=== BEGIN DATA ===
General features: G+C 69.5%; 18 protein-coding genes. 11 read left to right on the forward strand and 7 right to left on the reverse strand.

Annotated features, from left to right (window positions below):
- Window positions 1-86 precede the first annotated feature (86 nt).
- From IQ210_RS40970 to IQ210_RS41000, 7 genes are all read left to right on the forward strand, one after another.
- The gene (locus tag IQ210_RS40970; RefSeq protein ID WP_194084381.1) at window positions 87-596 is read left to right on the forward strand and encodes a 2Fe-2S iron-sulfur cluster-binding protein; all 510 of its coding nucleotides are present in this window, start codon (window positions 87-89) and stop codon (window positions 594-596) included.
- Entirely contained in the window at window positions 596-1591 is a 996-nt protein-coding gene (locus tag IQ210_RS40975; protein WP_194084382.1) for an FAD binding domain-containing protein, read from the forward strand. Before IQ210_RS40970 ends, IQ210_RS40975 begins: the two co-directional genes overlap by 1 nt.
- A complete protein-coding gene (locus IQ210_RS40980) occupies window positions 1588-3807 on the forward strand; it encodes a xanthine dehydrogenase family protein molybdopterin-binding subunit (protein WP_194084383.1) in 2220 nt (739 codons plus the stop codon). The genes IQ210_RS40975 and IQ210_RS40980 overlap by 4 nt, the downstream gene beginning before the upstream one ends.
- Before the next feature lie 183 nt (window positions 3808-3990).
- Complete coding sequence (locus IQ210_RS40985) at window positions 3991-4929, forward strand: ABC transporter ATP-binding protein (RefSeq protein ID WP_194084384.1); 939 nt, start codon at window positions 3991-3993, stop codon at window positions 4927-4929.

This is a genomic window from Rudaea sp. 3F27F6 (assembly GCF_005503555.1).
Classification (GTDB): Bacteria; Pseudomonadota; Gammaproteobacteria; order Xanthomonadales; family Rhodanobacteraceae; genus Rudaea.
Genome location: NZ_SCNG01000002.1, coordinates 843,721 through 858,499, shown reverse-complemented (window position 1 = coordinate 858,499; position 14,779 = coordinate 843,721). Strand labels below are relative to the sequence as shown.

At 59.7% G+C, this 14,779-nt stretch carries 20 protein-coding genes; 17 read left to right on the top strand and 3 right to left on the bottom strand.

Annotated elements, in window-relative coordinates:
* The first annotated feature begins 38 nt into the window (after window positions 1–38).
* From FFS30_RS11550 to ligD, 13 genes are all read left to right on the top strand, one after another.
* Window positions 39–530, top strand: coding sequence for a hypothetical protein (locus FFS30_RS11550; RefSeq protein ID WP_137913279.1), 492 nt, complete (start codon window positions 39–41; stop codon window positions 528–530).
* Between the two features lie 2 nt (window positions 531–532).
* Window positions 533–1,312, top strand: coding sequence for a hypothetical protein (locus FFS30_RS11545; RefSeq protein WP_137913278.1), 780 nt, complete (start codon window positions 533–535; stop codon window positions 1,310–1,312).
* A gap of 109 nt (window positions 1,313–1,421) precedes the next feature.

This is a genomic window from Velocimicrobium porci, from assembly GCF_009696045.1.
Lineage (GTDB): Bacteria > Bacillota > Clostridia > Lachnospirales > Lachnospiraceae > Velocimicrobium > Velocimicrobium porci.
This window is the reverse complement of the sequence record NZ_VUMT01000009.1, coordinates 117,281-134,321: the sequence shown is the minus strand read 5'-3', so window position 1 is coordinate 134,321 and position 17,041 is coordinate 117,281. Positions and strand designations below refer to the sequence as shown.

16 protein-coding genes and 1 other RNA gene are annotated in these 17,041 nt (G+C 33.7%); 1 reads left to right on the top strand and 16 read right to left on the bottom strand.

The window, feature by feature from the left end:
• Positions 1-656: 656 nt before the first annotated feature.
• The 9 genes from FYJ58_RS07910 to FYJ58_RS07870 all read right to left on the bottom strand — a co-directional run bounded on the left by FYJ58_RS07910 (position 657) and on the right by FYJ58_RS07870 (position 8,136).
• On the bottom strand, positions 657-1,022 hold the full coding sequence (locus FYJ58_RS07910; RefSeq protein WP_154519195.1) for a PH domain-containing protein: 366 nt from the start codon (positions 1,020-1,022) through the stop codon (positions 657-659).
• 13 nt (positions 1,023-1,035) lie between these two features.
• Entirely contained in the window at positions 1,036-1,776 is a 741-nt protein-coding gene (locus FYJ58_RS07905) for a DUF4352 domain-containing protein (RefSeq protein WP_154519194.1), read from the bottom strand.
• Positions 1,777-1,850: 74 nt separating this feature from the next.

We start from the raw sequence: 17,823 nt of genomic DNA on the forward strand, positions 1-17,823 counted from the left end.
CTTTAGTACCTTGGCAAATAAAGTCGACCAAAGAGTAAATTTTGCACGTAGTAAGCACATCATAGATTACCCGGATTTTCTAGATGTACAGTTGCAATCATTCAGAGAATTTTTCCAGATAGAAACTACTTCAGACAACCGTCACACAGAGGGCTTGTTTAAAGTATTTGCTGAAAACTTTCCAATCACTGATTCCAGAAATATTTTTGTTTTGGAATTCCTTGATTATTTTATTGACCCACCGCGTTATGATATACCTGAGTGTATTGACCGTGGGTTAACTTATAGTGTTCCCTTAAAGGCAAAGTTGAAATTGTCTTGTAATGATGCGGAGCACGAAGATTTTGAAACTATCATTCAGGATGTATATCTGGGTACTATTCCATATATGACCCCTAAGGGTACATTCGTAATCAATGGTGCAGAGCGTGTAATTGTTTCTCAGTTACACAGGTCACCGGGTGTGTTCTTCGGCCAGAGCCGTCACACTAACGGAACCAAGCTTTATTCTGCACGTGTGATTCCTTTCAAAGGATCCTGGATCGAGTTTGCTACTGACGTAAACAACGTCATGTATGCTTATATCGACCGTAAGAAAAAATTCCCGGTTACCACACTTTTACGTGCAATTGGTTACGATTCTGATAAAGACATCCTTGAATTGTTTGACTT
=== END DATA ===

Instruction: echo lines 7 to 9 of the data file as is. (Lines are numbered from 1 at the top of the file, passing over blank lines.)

- A complete protein-coding gene (locus IQ210_RS40980) occupies window positions 1588-3807 on the forward strand; it encodes a xanthine dehydrogenase family protein molybdopterin-binding subunit (protein WP_194084383.1) in 2220 nt (739 codons plus the stop codon). The genes IQ210_RS40975 and IQ210_RS40980 overlap by 4 nt, the downstream gene beginning before the upstream one ends.
- Before the next feature lie 183 nt (window positions 3808-3990).
- Complete coding sequence (locus IQ210_RS40985) at window positions 3991-4929, forward strand: ABC transporter ATP-binding protein (RefSeq protein ID WP_194084384.1); 939 nt, start codon at window positions 3991-3993, stop codon at window positions 4927-4929.